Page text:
Everyone knows that the most important decision a woman will ever make is picking her wedding dress, or at least that’s what the wedding-industrial complex and half the shows on TLC and WE TV would have you believe. As someone who until relatively recently had gotten most of my wedding experience vicariously through reality TV, I had a period of time where I sort of bought into this. As I’ve now been through my second time as a helper in the selection of a wedding gown, I thought I’d help others in my predicament separate fact from “reality” fact from fiction.
Fiction: You will have an awesomely sassy man to help you select your dress.
Whether it’s Anthony on Sex and the City or Randy from Say Yes To The Dress, we’d all love for someone fabulous and hilarious to help you pick out a dress. If you already know someone like this, great! Bring them along. If you don’t, the reality is that a very sweet girl dressed in black will be the person walking you through the dress selection process. If by some lucky coincidence the store from which you selected your dress did have a Randy-equivalent, please let me know where that was so I can file that information away for future use.
Fiction: There will be champagne.
I went with a friend once to Vera Wang with the promise we’d get to drink champagne while she tried on dresses. The reality was that there were no drinks, just very, very expensive dresses.
Fiction: The dress should cost as much as a car.
Yes, some people can afford to, and want to, spend upwards of $10,000 on a dress they’re going to wear once. Just because it happens on TV is not a reason it needs to happen in real life. There are many, many beautiful dresses to be had for perfectly reasonable price points, so know what your budget is and stay within it.
Fiction: The dress must be purchased from a fabulously glamorous salon.
Yes, you can totally road trip to Kleinfeld’s or Vera Wang or the other fancy dress store of your dreams. In fact, I recommend it if it’s something you’ve always dreamed of doing. But the reality is your dress might actually come from a non-descript store in a strip mall in Michigan and that’s 100% okay! Not everyone will select their wedding dress via a fashion shoot for Vogue. Frankly, my biggest takeaway from watching a friend try on dresses at Vera Wang was that I didn’t really like any of them that much. Where the dress comes from is far less important than how the bride feels in it.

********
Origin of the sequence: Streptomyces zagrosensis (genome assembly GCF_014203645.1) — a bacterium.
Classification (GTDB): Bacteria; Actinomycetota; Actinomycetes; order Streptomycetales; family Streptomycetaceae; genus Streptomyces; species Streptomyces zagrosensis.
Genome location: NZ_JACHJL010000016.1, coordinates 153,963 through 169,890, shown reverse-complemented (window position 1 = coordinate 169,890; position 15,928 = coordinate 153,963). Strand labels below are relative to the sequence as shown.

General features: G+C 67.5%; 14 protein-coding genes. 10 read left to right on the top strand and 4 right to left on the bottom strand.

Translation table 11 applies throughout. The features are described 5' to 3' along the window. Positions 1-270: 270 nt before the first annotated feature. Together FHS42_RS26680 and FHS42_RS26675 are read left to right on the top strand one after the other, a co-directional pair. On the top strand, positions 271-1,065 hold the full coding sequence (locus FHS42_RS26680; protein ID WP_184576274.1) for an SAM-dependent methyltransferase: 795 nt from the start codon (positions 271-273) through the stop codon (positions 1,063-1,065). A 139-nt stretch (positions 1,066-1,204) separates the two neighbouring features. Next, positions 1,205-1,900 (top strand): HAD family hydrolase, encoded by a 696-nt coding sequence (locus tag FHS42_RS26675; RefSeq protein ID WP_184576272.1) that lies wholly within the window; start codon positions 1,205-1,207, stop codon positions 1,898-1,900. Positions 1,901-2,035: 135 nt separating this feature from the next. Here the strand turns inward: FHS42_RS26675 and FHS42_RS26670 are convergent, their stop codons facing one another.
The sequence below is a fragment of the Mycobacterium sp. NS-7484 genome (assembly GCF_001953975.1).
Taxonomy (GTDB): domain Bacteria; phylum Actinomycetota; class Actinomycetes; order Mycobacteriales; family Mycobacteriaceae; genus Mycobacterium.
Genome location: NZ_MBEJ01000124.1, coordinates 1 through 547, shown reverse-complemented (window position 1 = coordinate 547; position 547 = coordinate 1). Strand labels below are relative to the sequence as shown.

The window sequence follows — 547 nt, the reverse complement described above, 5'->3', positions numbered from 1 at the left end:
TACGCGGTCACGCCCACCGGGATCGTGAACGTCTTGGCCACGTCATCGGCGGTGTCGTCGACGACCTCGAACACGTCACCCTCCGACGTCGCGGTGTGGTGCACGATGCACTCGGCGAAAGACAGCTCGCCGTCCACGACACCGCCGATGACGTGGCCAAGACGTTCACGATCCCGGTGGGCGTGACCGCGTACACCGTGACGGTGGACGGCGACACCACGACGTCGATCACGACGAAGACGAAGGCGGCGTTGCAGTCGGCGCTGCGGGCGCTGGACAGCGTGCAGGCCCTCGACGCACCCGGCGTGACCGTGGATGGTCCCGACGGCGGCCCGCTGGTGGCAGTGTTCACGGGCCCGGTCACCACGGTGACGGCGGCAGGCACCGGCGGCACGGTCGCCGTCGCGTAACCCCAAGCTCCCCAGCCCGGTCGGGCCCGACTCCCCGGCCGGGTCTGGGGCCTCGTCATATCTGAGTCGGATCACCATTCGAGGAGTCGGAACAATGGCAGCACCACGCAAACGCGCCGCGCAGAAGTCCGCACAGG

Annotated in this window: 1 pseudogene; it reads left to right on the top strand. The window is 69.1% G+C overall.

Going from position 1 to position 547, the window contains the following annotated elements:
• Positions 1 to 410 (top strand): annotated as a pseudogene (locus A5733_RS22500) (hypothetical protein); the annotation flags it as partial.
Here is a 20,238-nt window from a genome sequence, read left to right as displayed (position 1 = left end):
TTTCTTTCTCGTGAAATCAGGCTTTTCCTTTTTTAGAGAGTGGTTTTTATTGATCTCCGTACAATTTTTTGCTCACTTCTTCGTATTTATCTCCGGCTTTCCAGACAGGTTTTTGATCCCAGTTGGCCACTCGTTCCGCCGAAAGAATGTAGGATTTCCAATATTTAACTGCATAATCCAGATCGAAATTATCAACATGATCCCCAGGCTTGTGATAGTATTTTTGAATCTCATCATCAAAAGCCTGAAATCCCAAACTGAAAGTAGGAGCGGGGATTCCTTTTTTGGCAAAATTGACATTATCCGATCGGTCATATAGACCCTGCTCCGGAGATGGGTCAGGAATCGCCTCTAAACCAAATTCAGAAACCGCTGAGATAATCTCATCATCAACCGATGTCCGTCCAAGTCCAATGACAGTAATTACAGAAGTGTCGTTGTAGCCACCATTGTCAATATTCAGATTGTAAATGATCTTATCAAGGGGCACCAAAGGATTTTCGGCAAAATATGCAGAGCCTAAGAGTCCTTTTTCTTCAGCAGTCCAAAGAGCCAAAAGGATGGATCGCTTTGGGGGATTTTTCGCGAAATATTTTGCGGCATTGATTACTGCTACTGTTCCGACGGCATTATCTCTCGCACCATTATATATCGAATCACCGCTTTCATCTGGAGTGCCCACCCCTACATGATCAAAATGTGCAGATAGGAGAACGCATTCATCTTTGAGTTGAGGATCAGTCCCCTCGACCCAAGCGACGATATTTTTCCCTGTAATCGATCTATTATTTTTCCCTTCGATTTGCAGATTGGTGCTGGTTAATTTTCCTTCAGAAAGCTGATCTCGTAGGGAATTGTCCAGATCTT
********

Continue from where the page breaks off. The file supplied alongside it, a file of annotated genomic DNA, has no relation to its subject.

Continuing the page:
Fiction: You should be part of an entourage of every woman the bride has ever known.
Some people really want their mother, mother in law, sisters, cousins, and every sorority sister to be present for their dress shopping. Other people want one trusted friend. Both of these options, and everywhere in between, are acceptable. If the bride wants to pull a Miranda and go shopping for a dress by herself on her lunch break, good for her!
Fiction: It’s not the dress if there aren’t tears.
According to reality TV, you know a dress is the one if someone, be it bride, mother, or grandmother of the bride starts tearing up. As a bridesmaid, I have watched perfectly lovely dresses be selected without anyone having to break out the tissues. If you cry, great! If you don’t, that doesn’t mean you haven’t found the dress of your dreams.
Fiction: Everyone’s opinion matters.
You know those episodes of Say Yes To The Dress where no one can agree on anything and the bride ends up in tears? That should never happen. If you are not the bride, you are there to be supportive, not to really have anything to do with dress selection. Yes, you should talk someone out of really egregious errors, like picking white when their skin tone would look better with ivory, or when she really doesn’t have the body type to pull off a mermaid silhouette. Aside from that, all you’re there to do is wait for the dress that gives her a glowing look on her face, and telling her she looks like the most beautiful bride in the world. Because she does.
Fact: It’s important you show up.
You may have gathered that the wedding dress selection process doesn’t much resemble the one shown on TV, but there is one thing TV gets right – it is a really important moment for many women. While picking a wedding dress really isn’t the biggest decision ever, it is a pretty big deal to a lot of people, so if you’re invited to help a bride pick her dress, you should show up. If she’s asked you, it means she values your input and she wants you to be a part of this experience. Whether you’re thrilled to be looking at wedding dresses or disgruntled that there won’t be champagne, you need to put on your game face and spend a few hours being the best friend/sister/bridesmaid/whatever you can be.
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